The rupee has crashed from Rs 45 to Rs 54 to the dollar, before recovering slightly to Rs 52.80 on Friday. Dismayed corporations and politicians want the Reserve Bank of India (RBI) to intervene in currency markets and prop up the rupee.
This would be a terrible mistake. The rupee’s fall is not a technical monetary phenomenon. Rather, it signifies a loss of confidence in India by foreign investors, and by Indians too.
Till recently confidence in India was high, and dollars flooded in from overseas Indians and foreign investors. Much of the black money that had earlier left returned through the Mauritius window. But now dollars are flooding out because people have lost confidence in the ability of the political system to make decisions or implement reforms. As long as confidence in India ebbs, so will the rupee.
This creates problems. Corporations and banks that have taken dollar loans suddenly face hugely higher repayment and interest rates in rupee terms. Importers face much higher rupee bills. By making imports more expensive, the rupee’s fall can stoke inflation at a time when it is already over 9%.
For all these reasons, people want the RBI to sell dollars and prop up the rupee. Caution, please. Remember that exactly the same arguments were put forward in Thailand by businesses and banks in 1997 to prop up that country’s falling currency. That propping up helped only temporarily, emptied Thailand’s treasury and sparked the Asian financial crisis. We must not fall into that same trap. India’s foreign exchange reserves of $308 billion may look big enough to warrant spending tens of billions on propping up the rupee. Danger: the benefit will be temporary but the damage to reserves may be permanent.
Foreign loans coming up for repayment in the next six months total almost $150 billion. In normal times, lenders would happily re-lend this sum. But with investor confidence in India ebbing and the Eurozone crisis deepening, lenders cannot be depended on to re-lend maturing loans.
The Eurozone banking system could go bust if European government bonds are downgraded sharply by rating agencies — something entirely on the cards. In the accompanying financial panic, investors will withdraw from all markets associated with risk— including emerging markets like India–and rush into safe havens like the US and just sit on cash.
If that happens, dollar flows into India could come to a sudden stop. In that case, repayments of old loans will halve our foreign exchange reserves in six months, and deepen the panic.
That is an extreme scenario. But even without a Eurozone banking collapse, confidence in India is ebbing. Several Indian businessmen are saying it is easier to get decisions and make investments abroad than in India. If even Indians are losing faith in India, will foreigners be any different?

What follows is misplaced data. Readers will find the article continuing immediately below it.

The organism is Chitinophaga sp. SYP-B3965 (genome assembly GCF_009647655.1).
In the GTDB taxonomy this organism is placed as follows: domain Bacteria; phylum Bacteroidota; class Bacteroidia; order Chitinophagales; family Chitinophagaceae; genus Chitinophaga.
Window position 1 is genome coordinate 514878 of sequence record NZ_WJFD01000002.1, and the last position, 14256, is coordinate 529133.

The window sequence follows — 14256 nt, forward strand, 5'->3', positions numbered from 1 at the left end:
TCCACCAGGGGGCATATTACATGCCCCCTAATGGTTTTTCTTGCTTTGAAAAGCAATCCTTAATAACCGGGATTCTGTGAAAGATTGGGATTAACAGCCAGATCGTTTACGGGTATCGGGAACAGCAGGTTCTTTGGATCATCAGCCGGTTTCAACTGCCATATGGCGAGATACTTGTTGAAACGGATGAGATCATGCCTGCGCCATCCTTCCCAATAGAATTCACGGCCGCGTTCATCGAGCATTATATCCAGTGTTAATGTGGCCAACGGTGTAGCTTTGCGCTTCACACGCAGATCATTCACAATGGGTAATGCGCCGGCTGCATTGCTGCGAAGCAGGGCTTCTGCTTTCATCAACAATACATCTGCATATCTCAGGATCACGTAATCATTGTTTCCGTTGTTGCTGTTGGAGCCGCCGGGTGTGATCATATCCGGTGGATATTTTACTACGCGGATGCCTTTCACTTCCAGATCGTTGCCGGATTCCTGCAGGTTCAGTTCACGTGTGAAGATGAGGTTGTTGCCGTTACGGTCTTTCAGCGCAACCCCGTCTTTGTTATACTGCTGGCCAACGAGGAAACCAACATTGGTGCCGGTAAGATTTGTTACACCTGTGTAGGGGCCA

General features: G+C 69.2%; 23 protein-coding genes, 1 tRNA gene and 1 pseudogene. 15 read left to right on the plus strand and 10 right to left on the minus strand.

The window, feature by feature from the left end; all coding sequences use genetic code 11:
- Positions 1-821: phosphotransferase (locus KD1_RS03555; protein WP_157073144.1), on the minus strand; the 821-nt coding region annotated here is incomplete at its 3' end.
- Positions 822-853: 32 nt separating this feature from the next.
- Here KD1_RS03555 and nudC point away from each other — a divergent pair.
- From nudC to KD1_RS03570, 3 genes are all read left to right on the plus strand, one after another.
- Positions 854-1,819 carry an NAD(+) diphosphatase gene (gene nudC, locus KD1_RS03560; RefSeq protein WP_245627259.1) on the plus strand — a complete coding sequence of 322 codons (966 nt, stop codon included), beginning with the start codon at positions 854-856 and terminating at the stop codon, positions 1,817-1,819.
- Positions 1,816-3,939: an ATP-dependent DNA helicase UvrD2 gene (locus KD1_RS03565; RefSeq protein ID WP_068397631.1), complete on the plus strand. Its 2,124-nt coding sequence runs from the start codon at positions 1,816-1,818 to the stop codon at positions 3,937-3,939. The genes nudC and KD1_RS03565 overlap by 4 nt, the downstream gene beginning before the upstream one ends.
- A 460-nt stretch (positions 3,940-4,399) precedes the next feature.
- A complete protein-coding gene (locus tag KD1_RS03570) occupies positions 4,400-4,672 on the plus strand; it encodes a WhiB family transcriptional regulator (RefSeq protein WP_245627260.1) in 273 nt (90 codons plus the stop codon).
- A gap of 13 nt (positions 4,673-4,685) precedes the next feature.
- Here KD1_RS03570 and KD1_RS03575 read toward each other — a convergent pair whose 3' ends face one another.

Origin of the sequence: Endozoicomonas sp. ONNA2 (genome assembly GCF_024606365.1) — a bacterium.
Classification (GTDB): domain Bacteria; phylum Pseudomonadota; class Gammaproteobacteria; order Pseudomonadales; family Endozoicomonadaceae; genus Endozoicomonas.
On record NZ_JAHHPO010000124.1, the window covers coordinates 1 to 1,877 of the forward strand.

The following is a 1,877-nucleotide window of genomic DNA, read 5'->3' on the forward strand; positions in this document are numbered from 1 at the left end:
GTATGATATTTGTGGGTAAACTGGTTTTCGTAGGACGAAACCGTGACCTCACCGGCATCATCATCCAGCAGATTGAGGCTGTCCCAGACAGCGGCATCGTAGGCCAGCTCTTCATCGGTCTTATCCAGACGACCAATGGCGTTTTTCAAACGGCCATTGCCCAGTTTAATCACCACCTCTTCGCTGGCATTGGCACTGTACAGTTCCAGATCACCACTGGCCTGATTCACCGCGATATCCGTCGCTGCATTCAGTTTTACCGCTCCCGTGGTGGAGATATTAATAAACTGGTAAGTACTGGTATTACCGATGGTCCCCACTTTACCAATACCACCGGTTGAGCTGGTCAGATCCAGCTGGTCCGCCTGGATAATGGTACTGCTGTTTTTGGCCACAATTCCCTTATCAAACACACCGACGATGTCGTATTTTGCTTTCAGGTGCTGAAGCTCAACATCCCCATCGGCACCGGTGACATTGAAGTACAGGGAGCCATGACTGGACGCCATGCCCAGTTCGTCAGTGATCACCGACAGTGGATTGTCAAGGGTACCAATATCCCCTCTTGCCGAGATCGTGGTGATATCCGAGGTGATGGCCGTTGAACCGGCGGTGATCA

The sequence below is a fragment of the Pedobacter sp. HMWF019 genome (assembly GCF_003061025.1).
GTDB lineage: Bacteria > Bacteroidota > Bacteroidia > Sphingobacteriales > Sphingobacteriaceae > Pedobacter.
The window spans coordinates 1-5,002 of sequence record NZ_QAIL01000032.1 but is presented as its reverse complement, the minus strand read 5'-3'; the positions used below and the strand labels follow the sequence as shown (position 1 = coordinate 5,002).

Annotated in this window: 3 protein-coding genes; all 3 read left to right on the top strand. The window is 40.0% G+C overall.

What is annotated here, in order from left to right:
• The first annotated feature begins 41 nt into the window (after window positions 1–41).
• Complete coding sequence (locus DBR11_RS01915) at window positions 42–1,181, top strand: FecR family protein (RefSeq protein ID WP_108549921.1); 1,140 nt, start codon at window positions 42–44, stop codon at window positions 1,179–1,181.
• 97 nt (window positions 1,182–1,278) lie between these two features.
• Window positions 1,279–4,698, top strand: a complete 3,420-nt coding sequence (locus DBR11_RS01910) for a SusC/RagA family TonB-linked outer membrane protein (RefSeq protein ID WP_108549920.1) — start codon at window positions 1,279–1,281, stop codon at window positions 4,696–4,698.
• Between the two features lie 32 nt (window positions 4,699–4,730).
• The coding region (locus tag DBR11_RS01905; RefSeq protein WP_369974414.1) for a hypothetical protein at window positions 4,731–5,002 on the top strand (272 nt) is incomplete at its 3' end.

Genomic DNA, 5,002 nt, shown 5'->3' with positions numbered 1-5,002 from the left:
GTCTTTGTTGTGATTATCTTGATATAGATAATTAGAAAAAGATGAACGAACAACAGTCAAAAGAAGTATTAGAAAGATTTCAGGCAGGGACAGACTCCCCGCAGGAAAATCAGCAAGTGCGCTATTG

In this murky situation, the RBI must conserve its forex reserves and not squander its dollars in a vain attempt to strengthen the rupee. But it should use other weapons in its armoury. On Thursday, it issued new rules limiting the net open positions of banks in foreign exchange, limiting some forms of currency speculations, and reducing the ability of importers and exporters to bet on the future of the rupee. These steps helped the rupee to recover from 54.25 to 52.80 to the dollar.
However, technical fixes of this kind can have only a limited impact. They cannot reverse something as fundamental as loss of confidence in India.
How do we restore that confidence? There is no quick-fix for this. Reputations are built slowly but lost quickly. Anger against corruption has reached boiling point, and that is a good thing. But the political reaction to public anger has not inspired confidence. Several people are being arrested on evidence that looks very thin, and seems guided more by politicking than a genuine attempt to catch the guilty. The opposition desperately wants to involve P C Chidambaram somehow in a scam originating in the DMK. The Congress government has responded by filing a case against telecom decisions taken by Pramod Mahajan when the BJP was in power.
Many bureaucrats and businessmen have indeed been complicit in big corruption. But the current wave of arrests looks increasingly like vendetta than a genuine desire to root out corruption. So, no bureaucrat wants to take any decision for fear of being hauled up by a vendetta in later years. Businessmen are reluctant to invest in such a murky atmosphere.
Optimists say the darkest hour is before dawn, economic fundamentals will soon reassert themselves and decision-making will resume after the UP elections. Maybe so. But the immediate portents are not bright.